Hilarious old science fiction book cover shared by Saladin Ahmed on his Twitter feed today. This is from the Ace paperback edition of “Gateway to Elsewhere” by “Murray Leinster” which was a nom de plume for William Fitzgerald Jenkins.
This novel was first serialized in Startling magazine in 1952, and this paperback edition was published in 1954. The artist is Harry Barton.
The way the artist has captured the bewildered white boy and the giant, balatantly dark-skinned djinn both gazing fixedly at the Orientalist fantasy of female sexuality?
Yeah. That is pure comedy gold. And captures the spirit of the novel rather well, actually.
According to Saladin Ahmed, he’s teaching this novel in a class called “Arabs and Muslims in SF/F”, so if you’ve ever wondered why he sometimes seems angry or depressed…there might be a reason.
Every once in a while I find a treasure on the Internet at random, like finding a beautiful shell on the beach. Today it’s archival footage of blue giant John Lee Hooker, playing live in the year that I was born – 1970.
The team and I are hard at work on Kaiju-A-Gogo right now, but we still found time to create a new Playable Character DLC for our first full indie title, Sword of the Stars: The Pit.
The Necromancer expansion introduces Azraeus the Defiler, a Horde Zuul necromancer in service to the Immortal. Of all of the characters we’ve introduced so far, Azraeus has some of the most original gameplay mechanics. He’s an undead character, resurrected by his Master to plunder the Pit and steal the cure to the Xombie Virus, and his version of “eating” and “drinking” are very…unique.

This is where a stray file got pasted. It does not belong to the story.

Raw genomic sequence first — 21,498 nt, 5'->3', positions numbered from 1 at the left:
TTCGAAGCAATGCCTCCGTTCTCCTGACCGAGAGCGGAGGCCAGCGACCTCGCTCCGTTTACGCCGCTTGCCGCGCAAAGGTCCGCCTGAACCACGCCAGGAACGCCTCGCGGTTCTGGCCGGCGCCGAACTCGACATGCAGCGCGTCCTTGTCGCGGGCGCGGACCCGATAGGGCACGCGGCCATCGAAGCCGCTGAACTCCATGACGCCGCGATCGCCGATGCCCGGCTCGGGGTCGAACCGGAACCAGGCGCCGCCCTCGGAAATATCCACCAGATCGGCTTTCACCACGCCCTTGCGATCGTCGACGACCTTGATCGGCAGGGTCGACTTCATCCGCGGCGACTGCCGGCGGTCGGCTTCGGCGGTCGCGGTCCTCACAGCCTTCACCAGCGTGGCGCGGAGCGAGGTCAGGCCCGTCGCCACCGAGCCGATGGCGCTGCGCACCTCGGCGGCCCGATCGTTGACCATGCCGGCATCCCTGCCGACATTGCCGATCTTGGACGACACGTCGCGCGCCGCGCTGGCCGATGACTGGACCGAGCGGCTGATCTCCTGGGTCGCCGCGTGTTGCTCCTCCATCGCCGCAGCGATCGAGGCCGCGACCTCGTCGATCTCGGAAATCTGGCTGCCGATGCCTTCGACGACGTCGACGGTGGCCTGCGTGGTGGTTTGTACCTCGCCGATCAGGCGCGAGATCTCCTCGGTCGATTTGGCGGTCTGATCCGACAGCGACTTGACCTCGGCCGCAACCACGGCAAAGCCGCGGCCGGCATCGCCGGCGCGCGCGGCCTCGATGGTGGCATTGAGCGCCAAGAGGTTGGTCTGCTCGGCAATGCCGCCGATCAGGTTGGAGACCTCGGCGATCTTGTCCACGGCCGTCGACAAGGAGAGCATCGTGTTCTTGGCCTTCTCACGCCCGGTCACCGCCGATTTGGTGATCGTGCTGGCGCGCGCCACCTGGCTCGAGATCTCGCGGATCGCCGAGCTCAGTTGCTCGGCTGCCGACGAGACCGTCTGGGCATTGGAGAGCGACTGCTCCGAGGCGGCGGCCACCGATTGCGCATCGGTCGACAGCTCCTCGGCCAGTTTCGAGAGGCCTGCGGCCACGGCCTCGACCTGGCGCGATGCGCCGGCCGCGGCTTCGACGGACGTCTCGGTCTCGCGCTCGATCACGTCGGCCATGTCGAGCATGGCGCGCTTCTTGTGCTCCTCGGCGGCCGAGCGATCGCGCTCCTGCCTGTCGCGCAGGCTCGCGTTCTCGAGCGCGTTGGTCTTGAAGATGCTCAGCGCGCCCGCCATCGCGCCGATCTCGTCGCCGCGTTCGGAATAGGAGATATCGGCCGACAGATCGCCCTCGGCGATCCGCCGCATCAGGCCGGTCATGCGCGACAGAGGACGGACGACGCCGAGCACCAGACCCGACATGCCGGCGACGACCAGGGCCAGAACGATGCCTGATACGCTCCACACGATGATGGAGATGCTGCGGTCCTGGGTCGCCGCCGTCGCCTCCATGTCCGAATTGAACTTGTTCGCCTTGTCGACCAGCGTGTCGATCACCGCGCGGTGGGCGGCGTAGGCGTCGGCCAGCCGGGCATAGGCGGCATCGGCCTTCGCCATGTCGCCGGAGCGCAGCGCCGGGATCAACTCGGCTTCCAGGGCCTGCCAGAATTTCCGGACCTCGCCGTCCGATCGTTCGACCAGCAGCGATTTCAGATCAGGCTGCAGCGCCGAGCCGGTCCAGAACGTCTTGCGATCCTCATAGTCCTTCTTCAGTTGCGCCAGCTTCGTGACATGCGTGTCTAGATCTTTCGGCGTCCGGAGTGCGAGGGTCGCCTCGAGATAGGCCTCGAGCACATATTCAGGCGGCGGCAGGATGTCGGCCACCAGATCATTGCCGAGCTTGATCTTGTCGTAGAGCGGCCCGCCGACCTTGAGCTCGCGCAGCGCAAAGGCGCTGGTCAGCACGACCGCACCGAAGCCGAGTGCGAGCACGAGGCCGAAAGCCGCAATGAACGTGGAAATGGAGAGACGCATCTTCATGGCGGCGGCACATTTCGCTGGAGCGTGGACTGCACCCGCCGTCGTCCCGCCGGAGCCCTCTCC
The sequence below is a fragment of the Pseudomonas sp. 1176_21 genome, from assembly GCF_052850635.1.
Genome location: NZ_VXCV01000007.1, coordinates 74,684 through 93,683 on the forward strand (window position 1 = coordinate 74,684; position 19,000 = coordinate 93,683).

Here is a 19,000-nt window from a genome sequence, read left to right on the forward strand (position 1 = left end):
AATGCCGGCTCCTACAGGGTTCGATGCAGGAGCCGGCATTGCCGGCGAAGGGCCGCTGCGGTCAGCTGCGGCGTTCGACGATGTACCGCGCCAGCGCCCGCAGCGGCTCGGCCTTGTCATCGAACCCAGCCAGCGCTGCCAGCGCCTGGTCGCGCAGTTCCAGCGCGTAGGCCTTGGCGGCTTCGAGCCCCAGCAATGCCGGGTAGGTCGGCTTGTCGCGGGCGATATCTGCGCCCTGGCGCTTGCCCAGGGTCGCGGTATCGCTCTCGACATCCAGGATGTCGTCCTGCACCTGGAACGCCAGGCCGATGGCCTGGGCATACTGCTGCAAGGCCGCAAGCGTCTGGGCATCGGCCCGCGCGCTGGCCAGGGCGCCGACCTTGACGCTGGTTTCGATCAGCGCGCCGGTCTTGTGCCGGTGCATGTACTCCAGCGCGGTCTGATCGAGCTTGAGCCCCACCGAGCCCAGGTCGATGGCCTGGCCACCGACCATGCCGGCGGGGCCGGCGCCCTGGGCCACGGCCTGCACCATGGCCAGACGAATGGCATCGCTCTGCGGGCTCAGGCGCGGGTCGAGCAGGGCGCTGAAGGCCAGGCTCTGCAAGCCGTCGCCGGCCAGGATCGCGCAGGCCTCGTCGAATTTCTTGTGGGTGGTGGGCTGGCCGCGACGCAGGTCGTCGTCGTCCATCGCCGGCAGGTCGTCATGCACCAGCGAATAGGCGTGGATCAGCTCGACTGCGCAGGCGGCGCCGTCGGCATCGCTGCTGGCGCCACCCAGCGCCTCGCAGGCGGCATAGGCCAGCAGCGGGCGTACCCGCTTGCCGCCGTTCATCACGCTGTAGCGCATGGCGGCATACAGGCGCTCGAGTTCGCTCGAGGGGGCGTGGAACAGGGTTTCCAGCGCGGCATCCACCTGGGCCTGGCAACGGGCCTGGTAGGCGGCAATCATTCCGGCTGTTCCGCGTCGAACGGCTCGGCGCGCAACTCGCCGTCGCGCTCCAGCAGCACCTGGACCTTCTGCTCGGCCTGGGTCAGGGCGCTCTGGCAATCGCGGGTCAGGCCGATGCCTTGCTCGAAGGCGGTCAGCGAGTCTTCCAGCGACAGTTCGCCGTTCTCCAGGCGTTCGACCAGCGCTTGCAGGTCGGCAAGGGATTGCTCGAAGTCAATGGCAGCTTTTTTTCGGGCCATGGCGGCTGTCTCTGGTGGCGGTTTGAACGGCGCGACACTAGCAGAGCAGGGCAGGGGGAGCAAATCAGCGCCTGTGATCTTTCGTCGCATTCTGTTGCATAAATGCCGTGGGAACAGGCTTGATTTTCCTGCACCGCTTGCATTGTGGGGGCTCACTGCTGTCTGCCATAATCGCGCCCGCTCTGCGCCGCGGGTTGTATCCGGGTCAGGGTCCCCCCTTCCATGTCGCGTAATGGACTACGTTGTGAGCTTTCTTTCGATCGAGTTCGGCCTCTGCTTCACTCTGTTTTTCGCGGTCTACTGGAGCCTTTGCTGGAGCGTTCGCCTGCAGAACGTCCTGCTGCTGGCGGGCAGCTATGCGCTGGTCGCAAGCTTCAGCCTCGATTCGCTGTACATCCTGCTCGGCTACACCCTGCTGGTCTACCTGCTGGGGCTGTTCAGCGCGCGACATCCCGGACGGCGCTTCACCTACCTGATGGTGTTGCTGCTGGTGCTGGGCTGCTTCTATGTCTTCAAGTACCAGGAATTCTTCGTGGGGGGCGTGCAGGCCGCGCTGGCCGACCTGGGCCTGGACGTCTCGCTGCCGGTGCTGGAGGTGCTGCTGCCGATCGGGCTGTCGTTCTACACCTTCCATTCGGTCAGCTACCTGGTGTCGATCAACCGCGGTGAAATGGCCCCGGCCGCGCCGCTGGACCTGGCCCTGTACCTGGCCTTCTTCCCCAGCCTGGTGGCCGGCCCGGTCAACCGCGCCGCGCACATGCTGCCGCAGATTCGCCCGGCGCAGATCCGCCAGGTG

I’ve posted a new fictional stinger for the DLC to my Patreon Page. It’s a collaborative effort between artist John Yakimow and I, and I hope you’ll enjoy it–the .pdf is free content.
John has always been a great collaborator on Zuul art and characters, and Azraeus the Defiler is one of his classic horror character concepts. Please check it out, and give us what support you can. The DLC should be out within a few days.
2014 ended very strangely for me. I lost a month of my life down a swirling hole of sudden disaster.
This happens to everyone once in a while. In this case, I was already handling one crisis: it was time to pack up and move out of the old Kerberos Productions offices on 8th Avenue. The tide of gentrification in the neighborhood caught us at last, and the owners of the building sold it to developers. We had to pack up and hit the road so that they could gut and renovate the building.
In the meantime, I had been happily subletting half of a large flat from a fellow artist in East Vancouver for almost two years, and I was very happy with the place. I’d planned to continue living there for several more months while I was working to wrap Kaiju-a-Gogo and finish up some personal writing projects.
Unfortunately, my flat-mate/landlord told me within a few days of the end of November that he needed me to vacate the flat, which came as a real shock. Since my fellow devs were already packing up the old Kerberos Productions offices and doing a lot of moving that weekend, I decided to simply pack up and move my apartment at the same time. I put most of my things in storage and went to stay with family for a while, so that I could work on a new place to stay in the new year.